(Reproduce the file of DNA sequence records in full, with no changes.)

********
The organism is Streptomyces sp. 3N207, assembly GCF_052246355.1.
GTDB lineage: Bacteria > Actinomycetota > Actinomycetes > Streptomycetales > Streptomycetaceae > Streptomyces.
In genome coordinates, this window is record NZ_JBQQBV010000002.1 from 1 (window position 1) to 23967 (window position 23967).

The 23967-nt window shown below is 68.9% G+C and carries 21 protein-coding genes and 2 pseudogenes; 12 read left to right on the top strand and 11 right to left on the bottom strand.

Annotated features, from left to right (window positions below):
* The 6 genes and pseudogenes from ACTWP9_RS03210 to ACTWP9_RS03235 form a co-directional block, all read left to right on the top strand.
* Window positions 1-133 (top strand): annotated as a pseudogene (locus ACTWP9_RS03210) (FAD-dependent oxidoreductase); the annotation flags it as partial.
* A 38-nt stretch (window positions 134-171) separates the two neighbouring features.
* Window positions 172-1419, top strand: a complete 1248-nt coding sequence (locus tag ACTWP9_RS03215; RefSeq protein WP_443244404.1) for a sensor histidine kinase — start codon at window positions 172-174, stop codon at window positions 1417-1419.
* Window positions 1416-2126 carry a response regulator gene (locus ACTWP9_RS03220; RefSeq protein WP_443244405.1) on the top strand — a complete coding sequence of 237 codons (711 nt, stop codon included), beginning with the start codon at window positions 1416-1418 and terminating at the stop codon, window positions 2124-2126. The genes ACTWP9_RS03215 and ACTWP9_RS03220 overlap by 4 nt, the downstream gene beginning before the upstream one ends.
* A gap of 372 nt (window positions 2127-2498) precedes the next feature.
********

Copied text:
The organism is Streptomyces sp. 3N207, assembly GCF_052246355.1.
GTDB lineage: Bacteria > Actinomycetota > Actinomycetes > Streptomycetales > Streptomycetaceae > Streptomyces.
In genome coordinates, this window is record NZ_JBQQBV010000002.1 from 1 (window position 1) to 23967 (window position 23967).

The 23967-nt window shown below is 68.9% G+C and carries 21 protein-coding genes and 2 pseudogenes; 12 read left to right on the top strand and 11 right to left on the bottom strand.

Annotated features, from left to right (window positions below):
* The 6 genes and pseudogenes from ACTWP9_RS03210 to ACTWP9_RS03235 form a co-directional block, all read left to right on the top strand.
* Window positions 1-133 (top strand): annotated as a pseudogene (locus ACTWP9_RS03210) (FAD-dependent oxidoreductase); the annotation flags it as partial.
* A 38-nt stretch (window positions 134-171) separates the two neighbouring features.
* Window positions 172-1419, top strand: a complete 1248-nt coding sequence (locus tag ACTWP9_RS03215; RefSeq protein WP_443244404.1) for a sensor histidine kinase — start codon at window positions 172-174, stop codon at window positions 1417-1419.
* Window positions 1416-2126 carry a response regulator gene (locus ACTWP9_RS03220; RefSeq protein WP_443244405.1) on the top strand — a complete coding sequence of 237 codons (711 nt, stop codon included), beginning with the start codon at window positions 1416-1418 and terminating at the stop codon, window positions 2124-2126. The genes ACTWP9_RS03215 and ACTWP9_RS03220 overlap by 4 nt, the downstream gene beginning before the upstream one ends.
* A gap of 372 nt (window positions 2127-2498) precedes the next feature.